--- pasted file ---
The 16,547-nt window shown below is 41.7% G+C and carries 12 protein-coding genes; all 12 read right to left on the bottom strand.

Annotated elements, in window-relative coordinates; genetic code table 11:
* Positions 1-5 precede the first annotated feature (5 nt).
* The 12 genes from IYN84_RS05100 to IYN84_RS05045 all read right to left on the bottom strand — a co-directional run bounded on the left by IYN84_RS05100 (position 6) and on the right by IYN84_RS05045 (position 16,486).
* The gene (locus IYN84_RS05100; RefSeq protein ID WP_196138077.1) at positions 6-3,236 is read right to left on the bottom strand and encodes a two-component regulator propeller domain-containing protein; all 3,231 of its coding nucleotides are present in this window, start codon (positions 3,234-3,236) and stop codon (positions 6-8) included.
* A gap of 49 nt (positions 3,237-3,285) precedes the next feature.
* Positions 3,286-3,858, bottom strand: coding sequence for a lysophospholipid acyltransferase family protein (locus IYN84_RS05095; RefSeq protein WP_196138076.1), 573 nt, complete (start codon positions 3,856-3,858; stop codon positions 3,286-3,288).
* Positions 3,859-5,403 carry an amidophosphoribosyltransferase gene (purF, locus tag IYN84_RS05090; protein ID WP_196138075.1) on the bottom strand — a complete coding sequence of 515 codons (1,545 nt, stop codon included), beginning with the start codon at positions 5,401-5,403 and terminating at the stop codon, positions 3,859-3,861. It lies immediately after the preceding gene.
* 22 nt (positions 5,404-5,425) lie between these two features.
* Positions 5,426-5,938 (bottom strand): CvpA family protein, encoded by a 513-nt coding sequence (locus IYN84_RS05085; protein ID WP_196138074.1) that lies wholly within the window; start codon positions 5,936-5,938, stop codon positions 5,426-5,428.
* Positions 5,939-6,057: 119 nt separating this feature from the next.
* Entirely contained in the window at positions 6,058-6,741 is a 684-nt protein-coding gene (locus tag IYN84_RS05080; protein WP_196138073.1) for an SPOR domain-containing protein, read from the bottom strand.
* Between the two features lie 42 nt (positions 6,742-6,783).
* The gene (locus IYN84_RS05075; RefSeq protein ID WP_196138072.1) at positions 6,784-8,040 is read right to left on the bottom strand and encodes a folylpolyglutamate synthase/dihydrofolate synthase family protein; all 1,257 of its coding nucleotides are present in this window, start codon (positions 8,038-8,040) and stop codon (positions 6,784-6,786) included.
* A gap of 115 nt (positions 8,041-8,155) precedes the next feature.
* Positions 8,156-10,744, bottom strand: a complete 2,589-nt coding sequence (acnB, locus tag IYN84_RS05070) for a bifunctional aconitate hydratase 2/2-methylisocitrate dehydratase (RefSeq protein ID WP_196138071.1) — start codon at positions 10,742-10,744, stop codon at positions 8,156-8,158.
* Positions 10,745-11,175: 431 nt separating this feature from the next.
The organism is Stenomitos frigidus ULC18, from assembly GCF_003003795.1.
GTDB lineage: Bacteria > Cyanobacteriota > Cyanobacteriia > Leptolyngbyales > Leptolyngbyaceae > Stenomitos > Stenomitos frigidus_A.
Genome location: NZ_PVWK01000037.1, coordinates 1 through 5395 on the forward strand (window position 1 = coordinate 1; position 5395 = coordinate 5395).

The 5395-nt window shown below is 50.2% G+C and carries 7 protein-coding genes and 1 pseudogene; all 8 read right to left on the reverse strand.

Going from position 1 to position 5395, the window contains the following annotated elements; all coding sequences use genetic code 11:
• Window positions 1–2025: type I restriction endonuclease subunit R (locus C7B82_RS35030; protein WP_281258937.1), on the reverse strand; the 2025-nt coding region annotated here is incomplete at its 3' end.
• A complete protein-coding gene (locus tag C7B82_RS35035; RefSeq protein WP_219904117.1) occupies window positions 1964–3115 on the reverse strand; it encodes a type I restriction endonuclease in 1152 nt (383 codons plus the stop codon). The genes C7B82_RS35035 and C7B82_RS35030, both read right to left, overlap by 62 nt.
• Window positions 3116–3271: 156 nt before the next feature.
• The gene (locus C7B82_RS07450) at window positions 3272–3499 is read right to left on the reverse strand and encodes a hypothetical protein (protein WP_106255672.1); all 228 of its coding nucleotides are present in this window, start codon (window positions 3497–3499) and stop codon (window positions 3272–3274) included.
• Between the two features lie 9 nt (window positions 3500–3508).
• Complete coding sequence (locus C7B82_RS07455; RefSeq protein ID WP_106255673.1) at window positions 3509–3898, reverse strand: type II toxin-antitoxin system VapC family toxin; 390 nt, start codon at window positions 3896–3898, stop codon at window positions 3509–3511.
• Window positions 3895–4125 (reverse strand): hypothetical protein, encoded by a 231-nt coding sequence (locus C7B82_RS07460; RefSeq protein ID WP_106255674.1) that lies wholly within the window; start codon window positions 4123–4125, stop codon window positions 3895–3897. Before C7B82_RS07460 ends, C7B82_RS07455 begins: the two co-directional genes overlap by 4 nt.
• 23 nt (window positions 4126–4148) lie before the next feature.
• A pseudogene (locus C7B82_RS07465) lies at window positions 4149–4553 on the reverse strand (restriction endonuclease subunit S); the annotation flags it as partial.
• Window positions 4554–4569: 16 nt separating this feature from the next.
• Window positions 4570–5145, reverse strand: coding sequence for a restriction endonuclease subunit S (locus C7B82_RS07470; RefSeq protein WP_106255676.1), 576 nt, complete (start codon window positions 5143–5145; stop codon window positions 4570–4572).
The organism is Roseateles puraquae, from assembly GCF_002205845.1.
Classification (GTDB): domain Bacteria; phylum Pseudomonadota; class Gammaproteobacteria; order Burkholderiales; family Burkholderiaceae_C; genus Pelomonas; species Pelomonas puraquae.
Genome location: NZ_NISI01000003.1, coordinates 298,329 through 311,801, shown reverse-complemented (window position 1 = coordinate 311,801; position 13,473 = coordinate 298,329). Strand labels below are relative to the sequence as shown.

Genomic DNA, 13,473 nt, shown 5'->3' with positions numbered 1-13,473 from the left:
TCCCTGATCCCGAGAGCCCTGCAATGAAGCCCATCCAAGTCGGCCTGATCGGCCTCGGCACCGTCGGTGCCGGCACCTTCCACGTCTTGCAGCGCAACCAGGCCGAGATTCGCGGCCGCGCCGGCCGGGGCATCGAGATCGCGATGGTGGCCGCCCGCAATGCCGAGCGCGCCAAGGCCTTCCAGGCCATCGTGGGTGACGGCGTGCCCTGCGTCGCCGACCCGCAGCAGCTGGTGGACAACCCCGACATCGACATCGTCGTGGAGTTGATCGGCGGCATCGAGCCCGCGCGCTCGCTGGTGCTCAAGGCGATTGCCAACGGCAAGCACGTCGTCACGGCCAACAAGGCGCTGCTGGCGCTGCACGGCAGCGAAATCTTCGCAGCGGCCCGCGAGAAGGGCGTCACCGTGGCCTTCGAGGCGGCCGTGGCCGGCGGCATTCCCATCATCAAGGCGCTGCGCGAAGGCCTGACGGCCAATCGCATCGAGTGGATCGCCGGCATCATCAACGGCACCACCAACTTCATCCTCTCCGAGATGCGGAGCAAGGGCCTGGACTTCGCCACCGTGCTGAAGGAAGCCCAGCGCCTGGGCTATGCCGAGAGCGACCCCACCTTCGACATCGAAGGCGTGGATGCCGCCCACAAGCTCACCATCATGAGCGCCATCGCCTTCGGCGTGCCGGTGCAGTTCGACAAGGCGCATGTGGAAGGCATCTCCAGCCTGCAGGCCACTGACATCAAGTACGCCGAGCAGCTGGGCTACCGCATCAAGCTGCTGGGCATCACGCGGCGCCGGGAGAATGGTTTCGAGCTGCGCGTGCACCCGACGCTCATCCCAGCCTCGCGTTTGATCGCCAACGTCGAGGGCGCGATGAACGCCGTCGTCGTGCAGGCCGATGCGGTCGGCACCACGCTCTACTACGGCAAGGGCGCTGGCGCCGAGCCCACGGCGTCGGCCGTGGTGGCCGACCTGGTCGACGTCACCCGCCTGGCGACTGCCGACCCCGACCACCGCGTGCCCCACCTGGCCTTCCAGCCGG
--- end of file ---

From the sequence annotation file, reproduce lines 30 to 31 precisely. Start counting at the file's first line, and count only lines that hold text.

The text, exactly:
• 23 nt (window positions 4126–4148) lie before the next feature.
• A pseudogene (locus C7B82_RS07465) lies at window positions 4149–4553 on the reverse strand (restriction endonuclease subunit S); the annotation flags it as partial.